Red Sox

Red Sox exec Amiel Sawdaye follows Hazen to Arizona

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Red Sox exec Amiel Sawdaye follows Hazen to Arizona

The Red Sox lost another key member of their front office Monday, when vice-president of amateur and international scouting Amiel Sawdaye followed former general manager Mike Hazen to Arizona.

Sawdaye will be the Diamondbacks' assistant GM. As stated by Rotoworld, he had been instrumental in building up the Red Sox' young big league talent and farm system.

The Boston Globe reported today that the Red Sox may not fill the GM vacancy created when Hazen left, instead using "other staffers to take on Hazen’s administrative duties". President of baseball operations Dave Dombrowski handles many of the duties traditionally associated with the general manager's position, leaving the actual GM's job in Boston as "essentially an assistant [position] with a lofty title but little power".

The Red Sox have also lost two other front-office members this offseason: Senior baseball analyst Tom Tippett, who had been with the organization for eight years, and director of sports medicine services Dan Dyrek, who had been with the Sox for five years.

Dodgers president of Red Sox, Astros sign-stealing: 'I'd like to have answers'

Dodgers president of Red Sox, Astros sign-stealing: 'I'd like to have answers'

Los Angeles Dodgers team president Stan Kasten, in his first public comments on the sign-stealing scandal that has rocked baseball, lamented that he still has many unanswered questions after Major League Baseball's punishment of the Houston Astros. 

Kasten noted that the investigation isn't over, with MLB continuing to look into the Red Sox' alleged sign-stealing using video - a system that Alex Cora reportedly brought to Boston as manager after serving as Astros bench coach.

"This investigation isn't over," Kasten said, via Evan Drellich of the Athletic, who along with colleague Ken Rosenthal broke the stories detailing the Astros' and Red Sox' schemes.  "I’d like to have answers to many questions about what happened, by whom and when."

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Kasten saw his Dodgers lose World Series in 2017 to Houston and 2018 to Boston, only to have those two championships called into question after MLB's report on the Astros' tactics led to the firing of manager A.J. Hinch and general manager Jeff Luhnow. Cora also parted ways with the Red Sox amid the controversy and Carlos Beltran, a player on the '17 Astros involved in the scheme, was fired just months after being named manager of the New York Mets.  

Houston was also fined $5 million and docked draft picks. The Red Sox could face similar penalties.

Here are Kasten's full comments, via Drellich:

Earlier this week, baseball commissioner Rob Manfred shot down suggestions that the World Series titles could be stripped from the Astros and Red Sox, a request made by, among others, the L.A. City Council.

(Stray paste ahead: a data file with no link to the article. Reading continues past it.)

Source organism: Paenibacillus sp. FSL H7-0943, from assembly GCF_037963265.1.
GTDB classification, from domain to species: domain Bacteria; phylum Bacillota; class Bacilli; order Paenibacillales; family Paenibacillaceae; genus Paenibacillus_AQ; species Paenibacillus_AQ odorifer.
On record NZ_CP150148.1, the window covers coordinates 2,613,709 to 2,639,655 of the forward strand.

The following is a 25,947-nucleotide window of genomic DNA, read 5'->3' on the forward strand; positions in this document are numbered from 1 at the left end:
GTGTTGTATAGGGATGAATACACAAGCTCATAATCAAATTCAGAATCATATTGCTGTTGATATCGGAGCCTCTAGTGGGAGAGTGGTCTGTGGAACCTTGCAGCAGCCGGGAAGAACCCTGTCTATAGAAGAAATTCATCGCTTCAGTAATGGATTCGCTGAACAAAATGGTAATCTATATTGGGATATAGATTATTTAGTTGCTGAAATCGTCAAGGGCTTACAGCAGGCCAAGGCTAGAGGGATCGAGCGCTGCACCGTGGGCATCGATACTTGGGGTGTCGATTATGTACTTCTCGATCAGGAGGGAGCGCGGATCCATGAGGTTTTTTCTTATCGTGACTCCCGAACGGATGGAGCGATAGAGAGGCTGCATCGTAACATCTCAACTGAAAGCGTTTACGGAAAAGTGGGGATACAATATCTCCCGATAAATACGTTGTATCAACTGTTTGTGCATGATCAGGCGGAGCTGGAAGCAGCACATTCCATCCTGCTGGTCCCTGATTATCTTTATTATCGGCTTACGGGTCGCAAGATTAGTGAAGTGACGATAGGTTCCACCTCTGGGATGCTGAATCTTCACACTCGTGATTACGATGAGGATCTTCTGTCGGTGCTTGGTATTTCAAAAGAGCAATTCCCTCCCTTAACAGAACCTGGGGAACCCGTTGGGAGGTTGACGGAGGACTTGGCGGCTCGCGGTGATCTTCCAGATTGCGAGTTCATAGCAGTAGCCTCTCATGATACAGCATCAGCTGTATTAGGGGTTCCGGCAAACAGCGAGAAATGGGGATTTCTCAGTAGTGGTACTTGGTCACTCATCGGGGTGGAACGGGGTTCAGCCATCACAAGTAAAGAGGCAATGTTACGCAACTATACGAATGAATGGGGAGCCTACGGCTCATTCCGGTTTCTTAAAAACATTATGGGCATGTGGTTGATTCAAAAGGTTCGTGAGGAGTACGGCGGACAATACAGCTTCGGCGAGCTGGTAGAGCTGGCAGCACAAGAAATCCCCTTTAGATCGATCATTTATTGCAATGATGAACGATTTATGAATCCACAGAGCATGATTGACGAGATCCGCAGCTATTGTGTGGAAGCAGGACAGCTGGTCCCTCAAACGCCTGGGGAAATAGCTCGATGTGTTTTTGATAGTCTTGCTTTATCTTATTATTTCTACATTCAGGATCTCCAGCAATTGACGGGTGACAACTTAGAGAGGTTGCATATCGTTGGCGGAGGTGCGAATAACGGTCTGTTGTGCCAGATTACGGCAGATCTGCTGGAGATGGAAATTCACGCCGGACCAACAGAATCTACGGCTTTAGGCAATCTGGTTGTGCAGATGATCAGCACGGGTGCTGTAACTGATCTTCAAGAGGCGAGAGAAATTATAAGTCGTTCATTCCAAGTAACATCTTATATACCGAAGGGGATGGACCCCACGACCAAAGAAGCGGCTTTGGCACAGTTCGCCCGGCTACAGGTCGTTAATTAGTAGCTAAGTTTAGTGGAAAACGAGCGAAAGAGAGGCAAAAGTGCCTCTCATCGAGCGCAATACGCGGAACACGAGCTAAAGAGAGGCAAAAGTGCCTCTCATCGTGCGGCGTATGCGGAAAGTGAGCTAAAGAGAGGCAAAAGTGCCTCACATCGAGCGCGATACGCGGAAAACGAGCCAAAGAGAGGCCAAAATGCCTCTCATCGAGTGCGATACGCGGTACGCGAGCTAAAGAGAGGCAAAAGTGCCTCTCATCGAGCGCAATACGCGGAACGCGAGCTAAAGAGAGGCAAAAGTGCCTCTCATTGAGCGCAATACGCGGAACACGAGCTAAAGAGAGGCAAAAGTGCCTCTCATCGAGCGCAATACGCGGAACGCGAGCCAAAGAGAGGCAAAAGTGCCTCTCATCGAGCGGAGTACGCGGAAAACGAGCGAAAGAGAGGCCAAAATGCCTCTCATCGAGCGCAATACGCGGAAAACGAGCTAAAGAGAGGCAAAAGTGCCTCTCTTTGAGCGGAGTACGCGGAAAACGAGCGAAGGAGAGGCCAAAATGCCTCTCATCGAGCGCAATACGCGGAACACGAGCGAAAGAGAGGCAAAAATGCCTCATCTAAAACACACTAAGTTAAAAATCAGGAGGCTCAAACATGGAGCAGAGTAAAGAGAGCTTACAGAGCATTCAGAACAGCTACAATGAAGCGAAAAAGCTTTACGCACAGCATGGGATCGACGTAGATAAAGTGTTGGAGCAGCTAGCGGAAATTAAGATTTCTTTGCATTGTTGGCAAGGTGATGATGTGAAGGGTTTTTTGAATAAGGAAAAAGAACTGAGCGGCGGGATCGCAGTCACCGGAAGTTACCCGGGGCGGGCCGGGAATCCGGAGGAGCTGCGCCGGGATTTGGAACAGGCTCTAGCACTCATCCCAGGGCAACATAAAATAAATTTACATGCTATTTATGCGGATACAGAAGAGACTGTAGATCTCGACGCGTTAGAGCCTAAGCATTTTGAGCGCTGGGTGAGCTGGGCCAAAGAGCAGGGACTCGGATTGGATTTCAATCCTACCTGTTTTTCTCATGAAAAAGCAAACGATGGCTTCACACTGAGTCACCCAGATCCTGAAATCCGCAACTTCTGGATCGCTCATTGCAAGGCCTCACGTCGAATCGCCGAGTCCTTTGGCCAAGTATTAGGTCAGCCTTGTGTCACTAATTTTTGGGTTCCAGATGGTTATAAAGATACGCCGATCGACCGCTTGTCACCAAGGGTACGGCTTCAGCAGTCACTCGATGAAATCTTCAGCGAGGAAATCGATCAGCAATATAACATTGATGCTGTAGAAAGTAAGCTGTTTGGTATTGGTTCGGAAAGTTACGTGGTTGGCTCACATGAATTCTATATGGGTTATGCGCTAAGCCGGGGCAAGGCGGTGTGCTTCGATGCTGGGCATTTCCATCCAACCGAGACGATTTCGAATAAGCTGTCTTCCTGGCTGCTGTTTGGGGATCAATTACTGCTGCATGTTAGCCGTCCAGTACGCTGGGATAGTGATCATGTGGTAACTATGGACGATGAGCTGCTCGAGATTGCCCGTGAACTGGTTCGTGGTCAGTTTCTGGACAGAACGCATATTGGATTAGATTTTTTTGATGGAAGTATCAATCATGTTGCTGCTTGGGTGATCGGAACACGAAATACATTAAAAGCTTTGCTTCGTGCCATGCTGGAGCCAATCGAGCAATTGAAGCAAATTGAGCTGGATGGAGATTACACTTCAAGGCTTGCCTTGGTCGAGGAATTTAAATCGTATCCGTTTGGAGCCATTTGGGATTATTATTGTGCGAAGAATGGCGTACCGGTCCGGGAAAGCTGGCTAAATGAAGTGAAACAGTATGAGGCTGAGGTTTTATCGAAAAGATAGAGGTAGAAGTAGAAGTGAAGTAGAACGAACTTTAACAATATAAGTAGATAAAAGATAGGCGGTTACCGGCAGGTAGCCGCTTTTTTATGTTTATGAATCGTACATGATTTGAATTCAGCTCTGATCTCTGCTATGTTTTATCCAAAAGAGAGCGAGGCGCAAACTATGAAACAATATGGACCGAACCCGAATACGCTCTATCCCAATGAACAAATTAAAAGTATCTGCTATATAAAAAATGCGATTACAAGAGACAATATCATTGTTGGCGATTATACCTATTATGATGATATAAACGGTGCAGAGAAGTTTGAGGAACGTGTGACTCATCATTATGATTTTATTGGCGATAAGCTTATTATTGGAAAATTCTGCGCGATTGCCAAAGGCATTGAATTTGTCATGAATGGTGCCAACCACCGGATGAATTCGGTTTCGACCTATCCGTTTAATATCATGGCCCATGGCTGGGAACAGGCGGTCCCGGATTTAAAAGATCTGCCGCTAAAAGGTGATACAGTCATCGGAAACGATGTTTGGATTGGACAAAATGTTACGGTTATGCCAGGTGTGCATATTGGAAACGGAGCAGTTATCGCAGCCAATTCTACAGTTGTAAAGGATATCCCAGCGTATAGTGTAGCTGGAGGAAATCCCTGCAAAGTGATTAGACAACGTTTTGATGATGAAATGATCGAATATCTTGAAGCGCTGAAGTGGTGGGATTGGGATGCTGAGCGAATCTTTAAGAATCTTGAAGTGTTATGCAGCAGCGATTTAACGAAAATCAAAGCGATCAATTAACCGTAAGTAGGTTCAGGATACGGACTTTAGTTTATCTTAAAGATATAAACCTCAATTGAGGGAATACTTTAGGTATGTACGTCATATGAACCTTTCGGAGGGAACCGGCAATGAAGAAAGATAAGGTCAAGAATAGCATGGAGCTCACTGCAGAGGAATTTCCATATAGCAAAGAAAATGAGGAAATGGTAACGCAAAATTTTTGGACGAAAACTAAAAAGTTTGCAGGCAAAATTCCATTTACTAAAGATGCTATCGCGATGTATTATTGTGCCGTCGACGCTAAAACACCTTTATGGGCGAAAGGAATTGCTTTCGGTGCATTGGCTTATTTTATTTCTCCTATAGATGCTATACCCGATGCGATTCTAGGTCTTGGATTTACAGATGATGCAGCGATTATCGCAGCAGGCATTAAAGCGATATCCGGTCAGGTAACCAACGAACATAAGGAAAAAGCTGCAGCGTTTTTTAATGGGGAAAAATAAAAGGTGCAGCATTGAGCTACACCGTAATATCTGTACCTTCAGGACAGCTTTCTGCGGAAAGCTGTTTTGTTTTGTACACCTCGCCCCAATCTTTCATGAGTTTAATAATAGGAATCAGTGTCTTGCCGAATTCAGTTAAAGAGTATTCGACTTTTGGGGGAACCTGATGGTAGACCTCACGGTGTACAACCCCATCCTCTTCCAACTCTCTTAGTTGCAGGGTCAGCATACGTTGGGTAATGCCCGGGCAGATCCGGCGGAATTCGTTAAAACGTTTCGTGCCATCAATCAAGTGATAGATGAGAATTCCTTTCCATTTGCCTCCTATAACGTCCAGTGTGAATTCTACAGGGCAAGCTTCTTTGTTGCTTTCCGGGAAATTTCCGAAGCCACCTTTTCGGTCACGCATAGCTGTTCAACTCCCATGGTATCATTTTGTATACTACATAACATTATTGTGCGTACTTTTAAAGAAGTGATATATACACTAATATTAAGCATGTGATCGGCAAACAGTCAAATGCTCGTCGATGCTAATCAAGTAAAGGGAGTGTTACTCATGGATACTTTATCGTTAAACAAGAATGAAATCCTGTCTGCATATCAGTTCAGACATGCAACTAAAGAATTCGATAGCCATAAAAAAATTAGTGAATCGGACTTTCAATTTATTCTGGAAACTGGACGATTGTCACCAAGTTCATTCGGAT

David Wright empathizes with Dustin Pedroia: 'I'm rooting for him to come back'

David Wright empathizes with Dustin Pedroia: 'I'm rooting for him to come back'

If anyone can relate to what Dustin Pedroia is going through, it's David Wright.

The former New York Mets third baseman enjoyed a stellar 14-year career before it was derailed by chronic injuries, including one to his spine. Wright worked tirelessly to return to form, but his comeback attempt ended in 2018 with one final appearance to bid farewell to Mets fans.

Pedroia is heading down a similar path. On Tuesday, it was revealed the veteran Boston Red Sox second baseman suffered a significant setback with the same knee that has kept him out of commission for most of the last two-and-a-half seasons.

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Wright, knowing the kind of competitor Pedroia is, empathizes with the 2008 American League MVP.

“I completely understand what he’s going through," Wright told Tara Sullivan of The Boston Globe. "I think as a competitor — and I’ve talked to Dustin about this particular subject because ultimately it’s got to be his decision — but I think everyone that’s competed, especially for us at the highest level of the game, everyone’s endgame and everyone’s goal is to go out on our own terms. We want to go out when we want to go out, and for me at least, that was the difficult part, where it was my body telling me I can’t do it anymore."

Pedroia has shown he won't go down without a fight, and that likely won't change even after his latest setback.

But if he does indeed decide to finally call it a career, Wright hopes he'll at least hang 'em up knowing he did everything he could to return to the field.

“I’m rooting for him to come back, and certainly if it doesn’t happen, I’m hoping he has peace of mind," Wright told Sullivan.

“I can’t speak on Dustin’s behalf, but for me, what happened with the injuries allowed me to know 1,000 percent that I just physically couldn’t do it, because if I had given up earlier, if I hadn’t exhausted the possibilities and those avenues I went down, I would sit here today and say, ‘Oh man, what if.’ ”

Pedroia's setback means his status for spring training is in doubt. Although the 36-year-old stated in November he isn't contemplating retirement, he may have to begrudgingly re-evaluate his situation if his nagging injury forces him to miss the 2020 campaign.